5. Kill the feel of the rattle – this is vital, do not take it lightly!
  6. From the first note of the day exaggerate the diaphragmatic lift – and make certain that you do exaggerate it for the first few notes of the day…
  7. REDUCE THE VOLUME DURING PRACTICE FOR ALL MIDDLE AND LOWER REGISTER WORK FOR THE TIME BEING.

Again, keep in mind that Reinhardt’s instructions above are for a particular student. While your milage may vary from the above suggestions, if you’re a trombonist with difficulties on the high Ab Reinhardt’s advice is worth looking over.

No Pressure Brass Embouchure – Fact or Urban Legend?

I’ve blogged about this topic before. The specific story is that a famous brass player or teacher is giving a clinic or lesson and he or she hangs the instrument from the ceiling and with no pressure plays a high, loud note with beautiful tone. I mentioned in that earlier post that if this demonstration actually happens I would expect someone somewhere would have it up on YouTube or somewhere else on the internet. All I could find were stories where someone claimed to have seen it.

Until now. Sort of. Here is my attempt to duplicate this experiment.

If you make it through the entire video you won’t see and hear good results.

The point of the stories I hear tend towards the idea that mouthpiece pressure is bad and that minimal mouthpiece pressure is optimal. Personally, I feel that excessive mouthpiece pressure is a symptom of something else that’s not working correctly and if you correct that issue the mouthpiece pressure will balance itself on its own, no need to consciously attempt to reduce mouthpiece pressure.

Beyond that, it’s obvious that some mouthpiece pressure is necessary, and it may be more than some folks realize. I’ve blogged about this topic before as well. Some amateur trumpet players who happened to be engineers designed an experiment where they showed experienced trumpet teachers photographs of different players (ranging from professionals to amateurs) playing different pitches they were unable to accurately judge how much mouthpiece pressure was actually measured.

So for now, at least, I consider these stories an urban legend. If you disagree, post your own video or help me find one and I’ll plug it here.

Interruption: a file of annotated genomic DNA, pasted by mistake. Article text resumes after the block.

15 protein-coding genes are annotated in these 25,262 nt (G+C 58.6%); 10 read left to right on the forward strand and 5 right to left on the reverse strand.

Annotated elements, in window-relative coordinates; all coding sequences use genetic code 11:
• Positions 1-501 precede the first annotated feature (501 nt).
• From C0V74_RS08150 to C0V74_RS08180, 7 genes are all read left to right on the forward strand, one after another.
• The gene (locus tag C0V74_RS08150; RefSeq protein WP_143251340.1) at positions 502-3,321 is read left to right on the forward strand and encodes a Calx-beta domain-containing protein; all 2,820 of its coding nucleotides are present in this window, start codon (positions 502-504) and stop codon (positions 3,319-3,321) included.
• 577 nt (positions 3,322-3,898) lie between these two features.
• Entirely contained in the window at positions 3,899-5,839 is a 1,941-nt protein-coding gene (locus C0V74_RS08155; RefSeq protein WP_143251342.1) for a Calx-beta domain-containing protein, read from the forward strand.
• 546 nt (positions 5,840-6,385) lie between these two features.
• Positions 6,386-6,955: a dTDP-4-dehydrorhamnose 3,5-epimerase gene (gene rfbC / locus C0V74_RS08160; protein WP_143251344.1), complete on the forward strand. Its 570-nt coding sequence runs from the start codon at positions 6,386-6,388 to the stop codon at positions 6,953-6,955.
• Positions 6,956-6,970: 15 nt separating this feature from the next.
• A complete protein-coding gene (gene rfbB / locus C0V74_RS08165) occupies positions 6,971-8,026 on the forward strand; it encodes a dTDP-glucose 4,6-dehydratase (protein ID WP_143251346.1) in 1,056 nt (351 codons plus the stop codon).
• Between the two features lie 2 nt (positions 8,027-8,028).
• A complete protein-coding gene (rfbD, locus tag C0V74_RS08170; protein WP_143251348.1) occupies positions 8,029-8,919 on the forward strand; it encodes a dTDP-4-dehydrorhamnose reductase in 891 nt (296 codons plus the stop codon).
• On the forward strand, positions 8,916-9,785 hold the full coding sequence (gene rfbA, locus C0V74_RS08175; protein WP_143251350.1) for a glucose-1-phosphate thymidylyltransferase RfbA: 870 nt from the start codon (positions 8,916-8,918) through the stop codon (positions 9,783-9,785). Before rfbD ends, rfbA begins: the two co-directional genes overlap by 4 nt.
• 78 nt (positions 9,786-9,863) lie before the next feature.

The Influence of Tongue Position On Brass Playing

Back in 2003 some physicists from Australia (Wolfe, Tarnopolsky, Fletcher, Hollenberg, and Smith) presented at the Stockholm Music Acoustics Conference on research they conducted on the role of the tongue position on didjeridu and the trombone.

Many players of wind instruments talk of the perceived importance of the shape of the mouth on the sound. In the case of the didjeridu, the effect on the timbre is so clear as to be incontestable. Among scientists, however, there is considerable variation in opinion about the effect on pitch [1- 4]. In this paper we report experiments on well-characterised model systems: artificial wind instrument players. Using plausible values of the relevant parameters, these show that vocal tract shapes can have important effects on both pitch and timbre.

Many brass performers and teachers, including myself, have cited Bernoulli’s principle as assisting the air speed as it strikes the vibrating lips for the importance of tongue position while playing. I’ve asked some physics teachers and engineers about this and almost all of them, with some exceptions, have suggested that this might be true. That said, this presentation was focused on the vocal tract impedance (if I understand this correctly, that is how the shape of the vocal tract influence pitch and timbre of a particular pitch).

On the didjeridu the influence was quite strong, perhaps in part due to the larger bore size of the instrument and the much larger vibrating area (there are a lot more of the lips inside the “mouthpiece” of the didjeridu than inside a trombone mouthpiece). They did note that it was an influence on the trombone, however.

The shift in pitch, over the range studied, is typically 20cents: a musically important effect for intonation. Preliminary measurements on experienced brass players showed a comparable shift in pitch when they were asked to lower the tongue, keeping all else constant.

They also noted that a change in tongue position can “cause a transition between different playing register.” In other words, you can shift tongue position and change partials on a brass instrument.

This has some interesting implications for brass performers and teachers. Some folks swear that they keep their tongue position consistent, regardless of what register they play in. This view is in the minority and I suspect that players who claim this aren’t even aware of their shifting tongue position. That said, different people are going to have variations in the size and shape of their mouth and tongue and it would be interesting to compare those players. I’m also curious about the difference between different traditional brass instruments. Do trumpet players change the position of their tongue more or less than tuba players?

Regardless, I think that research like this suggests that tongue position is an important part of playing in tune and with a focused tone on a brass instrument. Players and teachers dealing with intonation issues or poor tone may want to investigate what is happening with the tongue position and work out practice approaches that can help a player learn how to achieve an optimal tongue position according to the register being played.